Warner Bros. is working overtime to convince us that Green Lantern fills some long-felt want this week. Meanwhile, the folks at Fox insist that nothing spells entertainment like Jim Carrey on ice with penguins. In more specialized realms on the locally level, Werner Herzog explores Cave of Forgotten Dreams and Jodie Foster brings Mel Gibson and The Beaver to town. Make of all this what you will, but make of it here—now with added trailer action!
The only film of the four I’ve seen is Cave of Forgotten Dreams—one of the few movies to use 3D as something other than a gimmick. The review appears in this week’s paper. I have a hunch it’s the most likely thing opening that’s of true merit, but that’s merely a hunch—albeit an educated one. Werner Herzog waxing philosophical about ancient man and his connection to the birth of cinema—among other things—is kind of hard to top.
But looking over the rest of the titles alphabetically, we first come to the opening of The Beaver (so to speak). It’s hard to know what to make of this. Despite getting quite a number of positive reviews—it’s at 65 percent on Rotten Tomatoes—the film has failed to attract much of an audience. It may well be that Mel Gibson’s personal escapades have become just too big to ignore for the moviegoing public. Then there’s the story itself. Honestly, the concept of Mel Gibson as a deeply disturbed man (can you say “typecasting?”) who finds some kind of salvation by talking—in a Cockney accent—through a beaver hand-puppet is not the easiest sell. Regardless, it’s in my future and I admit I’m a little curious.
And then, of course, there’s Green Lantern from James Bond/Zorro specialist Martin Campbell. I suppose there are worse ideas than putting Ryan Reynolds in green tights. But there are two stumbling blocks of some note. In the first place, Reynolds has yet to prove that he can carry a movie. In the second, it’s debatable as to just how many Green Lantern fans there are out there. It’s also a little troubling that the still photos look like some weird mix of John Boorman’s Excalibur and a cartoon. We’ll see. Well, some of us will see, since I’m paying the price for fobbing off Judy Moody and the Not Bummer Summer on Mr. Souther last week, and so am “looking forward” to this week’s other mainstream release.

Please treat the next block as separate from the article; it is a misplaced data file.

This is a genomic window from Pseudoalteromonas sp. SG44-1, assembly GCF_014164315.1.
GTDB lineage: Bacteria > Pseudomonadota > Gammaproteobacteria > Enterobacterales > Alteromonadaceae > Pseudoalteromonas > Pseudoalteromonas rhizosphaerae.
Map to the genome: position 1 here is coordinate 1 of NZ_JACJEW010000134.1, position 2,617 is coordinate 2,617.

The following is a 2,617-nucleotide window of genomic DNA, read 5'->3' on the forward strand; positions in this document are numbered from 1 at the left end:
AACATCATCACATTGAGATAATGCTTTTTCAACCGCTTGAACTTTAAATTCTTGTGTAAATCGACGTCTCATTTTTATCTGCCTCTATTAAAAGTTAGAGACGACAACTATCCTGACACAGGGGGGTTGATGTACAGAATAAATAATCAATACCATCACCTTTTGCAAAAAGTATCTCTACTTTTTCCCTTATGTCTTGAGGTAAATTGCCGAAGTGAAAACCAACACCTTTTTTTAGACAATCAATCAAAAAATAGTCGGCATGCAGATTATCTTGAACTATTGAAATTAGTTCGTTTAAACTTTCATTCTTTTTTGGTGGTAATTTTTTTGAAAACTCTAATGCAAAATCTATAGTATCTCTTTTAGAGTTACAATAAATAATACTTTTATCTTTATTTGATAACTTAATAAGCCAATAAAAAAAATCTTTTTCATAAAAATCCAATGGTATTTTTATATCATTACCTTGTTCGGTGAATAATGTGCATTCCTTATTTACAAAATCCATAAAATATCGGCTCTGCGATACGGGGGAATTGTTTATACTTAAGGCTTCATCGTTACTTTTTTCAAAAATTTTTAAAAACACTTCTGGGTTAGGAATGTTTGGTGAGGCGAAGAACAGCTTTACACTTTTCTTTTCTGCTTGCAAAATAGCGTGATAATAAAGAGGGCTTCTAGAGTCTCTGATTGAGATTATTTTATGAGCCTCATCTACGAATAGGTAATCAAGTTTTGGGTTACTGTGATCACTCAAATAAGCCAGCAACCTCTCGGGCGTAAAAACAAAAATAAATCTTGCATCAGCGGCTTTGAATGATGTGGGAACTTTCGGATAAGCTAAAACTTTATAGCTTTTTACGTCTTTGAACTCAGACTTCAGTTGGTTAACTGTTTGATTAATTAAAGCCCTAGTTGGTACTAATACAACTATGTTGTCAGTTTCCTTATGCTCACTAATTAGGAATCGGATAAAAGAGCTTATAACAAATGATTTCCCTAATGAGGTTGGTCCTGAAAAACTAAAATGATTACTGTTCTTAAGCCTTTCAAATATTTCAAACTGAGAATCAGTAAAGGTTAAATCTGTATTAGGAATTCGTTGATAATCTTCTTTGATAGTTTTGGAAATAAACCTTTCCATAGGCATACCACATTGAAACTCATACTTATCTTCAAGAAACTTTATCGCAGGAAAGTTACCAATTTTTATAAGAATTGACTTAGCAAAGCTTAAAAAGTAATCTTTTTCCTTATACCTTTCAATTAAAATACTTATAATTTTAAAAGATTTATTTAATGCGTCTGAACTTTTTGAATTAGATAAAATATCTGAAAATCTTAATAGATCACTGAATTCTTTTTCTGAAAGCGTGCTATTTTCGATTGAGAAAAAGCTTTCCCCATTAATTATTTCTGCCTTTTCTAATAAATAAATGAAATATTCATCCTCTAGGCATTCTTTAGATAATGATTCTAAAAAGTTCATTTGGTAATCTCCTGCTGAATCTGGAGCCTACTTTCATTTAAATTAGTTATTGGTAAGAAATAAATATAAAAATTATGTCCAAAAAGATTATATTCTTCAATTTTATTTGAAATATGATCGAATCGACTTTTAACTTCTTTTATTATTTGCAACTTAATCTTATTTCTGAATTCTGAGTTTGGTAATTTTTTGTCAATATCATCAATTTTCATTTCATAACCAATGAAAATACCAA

That other mainstream release is, of course, Mark Waters’ Mr. Popper’s Penguins, which translates the 1938 novel by Richard and Florence Atwater into modern terms involving Jim Carrey. Yes, well. The press release calls it “a contemporary adaptation of the classic book,” which I think is studio-speak for “bears only the vaguest resemblance to the book.” I have no idea if the book is still a big deal in schools, but it was when I was in grade school. I liked it so much that I bought it for myself from one of those Scholastic Book Sales events they had back then. None of this means that I remember the book all that well, but I do know that neither the trailer nor Jim Carrey express any aspect of my memory.
It will come as no surprise that Woody Allen’s Midnight in Paris, which did remarkably well, is hanging around this week at The Carolina and the Fine Arts. Also, staying at the Fine Arts is Incendies. 13 Assassins is staying at The Carolina for evening shows only, which suggests it will be leaving next week. On the other hand, Everything Must Go is indeed going, as is Meek’s Cutoff. More disappointing is the fact that Hobo with a Shotgun is leaving after only one week. At least, we had it in town for a week, but it ought to have done better.
The Hughes Brothers’ From Hell (2001) is this week’s Thursday Horror Picture Show, which as the name suggests is showing Thursday, June 16, at 8 p.m. in the Cinema Lounge at The Carolina. World Cinema is showing the first three episodes The Decalogue (1988) at 8 p.m. on Friday, June 17, in the Railroad Library in the Phil Mechanic Building. Marc Forster’s Finding Neverland (2004) is this week’s film from the Hendersonville Film Society at 2 p.m. on Sunday, June 19, in the Smoky Mountain Theater at Lake Pointe Landing in Hendersonville. Mae West returns to the Asheville Film Society in I’m No Angel (1933) on Tuesday, June 21, at 8 p.m. in the Cinema Lounge at The Carolina.
Looking over this week’s crop—Big Mommas: Like Father, Like Son, Battle: Los Angeles, Hall Pass, Red Riding Hood—strongly suggests an actual trip to movie in a theater would be a good bet right about now.
Notable TV Screenings
This pretty much comes down to TCM continuing their “Thursday Drive-in Double Features” on Thursday, June 16, starting at 8 p.m. and running all night long. This round we have Attack of the 50 Foot Woman (1958), Village of the Giants (1965), Queen of Outer Space (1958), Mars Needs Women (1968), The Cyclops (1957), The Manster (1962), and The Killer Shews (1959). Every one is a real eye-waterer.